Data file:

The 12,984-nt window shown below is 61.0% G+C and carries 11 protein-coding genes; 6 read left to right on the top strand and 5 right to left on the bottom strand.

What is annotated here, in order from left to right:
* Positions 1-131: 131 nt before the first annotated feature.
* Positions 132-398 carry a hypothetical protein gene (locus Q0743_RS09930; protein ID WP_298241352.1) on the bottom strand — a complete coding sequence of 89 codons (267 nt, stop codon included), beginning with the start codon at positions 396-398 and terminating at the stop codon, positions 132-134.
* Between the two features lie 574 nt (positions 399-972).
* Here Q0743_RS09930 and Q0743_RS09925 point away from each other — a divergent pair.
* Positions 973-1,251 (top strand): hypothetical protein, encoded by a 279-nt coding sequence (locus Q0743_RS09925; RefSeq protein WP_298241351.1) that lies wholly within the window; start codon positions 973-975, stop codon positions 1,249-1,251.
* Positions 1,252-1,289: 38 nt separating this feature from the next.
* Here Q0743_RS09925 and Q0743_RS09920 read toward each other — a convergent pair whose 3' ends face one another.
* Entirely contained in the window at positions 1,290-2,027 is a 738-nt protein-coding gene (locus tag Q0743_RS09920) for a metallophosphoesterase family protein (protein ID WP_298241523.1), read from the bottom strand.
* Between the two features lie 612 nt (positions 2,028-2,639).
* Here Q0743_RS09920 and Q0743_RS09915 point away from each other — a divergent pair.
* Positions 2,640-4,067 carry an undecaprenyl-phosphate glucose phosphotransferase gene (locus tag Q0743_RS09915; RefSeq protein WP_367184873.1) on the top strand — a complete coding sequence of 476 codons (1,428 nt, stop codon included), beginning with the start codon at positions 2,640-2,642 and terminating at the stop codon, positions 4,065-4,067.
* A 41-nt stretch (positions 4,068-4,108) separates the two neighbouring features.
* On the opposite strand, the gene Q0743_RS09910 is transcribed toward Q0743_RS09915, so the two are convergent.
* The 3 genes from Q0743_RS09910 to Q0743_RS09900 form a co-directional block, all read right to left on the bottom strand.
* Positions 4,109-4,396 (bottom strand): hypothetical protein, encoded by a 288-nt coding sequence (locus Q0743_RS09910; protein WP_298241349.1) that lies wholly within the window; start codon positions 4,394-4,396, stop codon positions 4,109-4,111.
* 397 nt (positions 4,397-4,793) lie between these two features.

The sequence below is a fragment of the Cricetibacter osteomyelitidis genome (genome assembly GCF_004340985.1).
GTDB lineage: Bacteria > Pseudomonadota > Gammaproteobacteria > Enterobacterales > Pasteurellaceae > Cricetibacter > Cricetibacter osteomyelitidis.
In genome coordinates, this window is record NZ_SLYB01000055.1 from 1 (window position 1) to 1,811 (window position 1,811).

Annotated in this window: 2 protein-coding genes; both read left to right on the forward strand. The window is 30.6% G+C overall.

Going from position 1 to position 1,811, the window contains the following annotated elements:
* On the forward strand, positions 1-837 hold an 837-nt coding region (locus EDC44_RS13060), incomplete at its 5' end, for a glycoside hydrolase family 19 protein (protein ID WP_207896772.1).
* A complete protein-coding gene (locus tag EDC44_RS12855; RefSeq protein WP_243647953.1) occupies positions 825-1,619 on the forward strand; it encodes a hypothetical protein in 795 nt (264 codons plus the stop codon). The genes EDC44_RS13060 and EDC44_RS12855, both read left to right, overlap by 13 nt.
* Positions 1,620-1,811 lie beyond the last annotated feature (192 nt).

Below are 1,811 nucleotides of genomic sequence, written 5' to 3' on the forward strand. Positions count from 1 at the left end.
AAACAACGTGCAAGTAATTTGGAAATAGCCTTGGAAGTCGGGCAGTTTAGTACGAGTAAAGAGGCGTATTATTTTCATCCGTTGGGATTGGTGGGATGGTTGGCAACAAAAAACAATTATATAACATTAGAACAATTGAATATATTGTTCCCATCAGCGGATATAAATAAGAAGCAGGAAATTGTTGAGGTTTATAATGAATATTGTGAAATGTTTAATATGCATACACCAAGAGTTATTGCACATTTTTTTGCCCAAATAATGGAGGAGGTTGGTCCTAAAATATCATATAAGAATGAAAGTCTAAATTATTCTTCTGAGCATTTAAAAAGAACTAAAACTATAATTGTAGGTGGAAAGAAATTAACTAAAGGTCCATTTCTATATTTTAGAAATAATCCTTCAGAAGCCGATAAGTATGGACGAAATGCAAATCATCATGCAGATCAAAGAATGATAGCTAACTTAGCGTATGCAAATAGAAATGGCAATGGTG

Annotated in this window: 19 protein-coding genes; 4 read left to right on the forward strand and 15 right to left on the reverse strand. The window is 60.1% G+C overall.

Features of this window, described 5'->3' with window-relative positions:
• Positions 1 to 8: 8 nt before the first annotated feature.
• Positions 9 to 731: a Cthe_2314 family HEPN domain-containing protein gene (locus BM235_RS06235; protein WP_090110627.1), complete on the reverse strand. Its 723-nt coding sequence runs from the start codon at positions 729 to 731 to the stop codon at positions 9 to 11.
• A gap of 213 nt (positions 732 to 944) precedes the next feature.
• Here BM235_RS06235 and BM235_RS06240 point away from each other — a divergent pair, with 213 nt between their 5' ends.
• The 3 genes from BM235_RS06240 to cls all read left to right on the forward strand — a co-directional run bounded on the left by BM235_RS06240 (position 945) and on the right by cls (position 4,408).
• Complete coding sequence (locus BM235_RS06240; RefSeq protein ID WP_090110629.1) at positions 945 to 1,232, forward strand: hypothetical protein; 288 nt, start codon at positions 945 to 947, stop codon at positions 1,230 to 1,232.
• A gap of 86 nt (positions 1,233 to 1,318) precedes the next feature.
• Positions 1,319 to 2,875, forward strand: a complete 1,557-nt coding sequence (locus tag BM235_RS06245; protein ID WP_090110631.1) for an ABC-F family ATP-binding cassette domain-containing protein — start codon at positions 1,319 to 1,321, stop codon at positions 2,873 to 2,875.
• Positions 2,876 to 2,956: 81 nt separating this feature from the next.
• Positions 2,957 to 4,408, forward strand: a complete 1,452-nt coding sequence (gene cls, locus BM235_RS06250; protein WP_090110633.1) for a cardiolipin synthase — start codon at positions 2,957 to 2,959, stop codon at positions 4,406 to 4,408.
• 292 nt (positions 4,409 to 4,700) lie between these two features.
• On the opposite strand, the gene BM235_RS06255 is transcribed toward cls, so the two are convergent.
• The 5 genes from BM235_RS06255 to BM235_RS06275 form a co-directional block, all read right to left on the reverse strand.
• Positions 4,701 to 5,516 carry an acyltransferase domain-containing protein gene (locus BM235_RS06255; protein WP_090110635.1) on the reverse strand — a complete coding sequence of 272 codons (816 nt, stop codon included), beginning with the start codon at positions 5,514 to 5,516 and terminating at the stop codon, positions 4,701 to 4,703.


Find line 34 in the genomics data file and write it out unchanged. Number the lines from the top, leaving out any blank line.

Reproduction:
• Here BM235_RS06235 and BM235_RS06240 point away from each other — a divergent pair, with 213 nt between their 5' ends.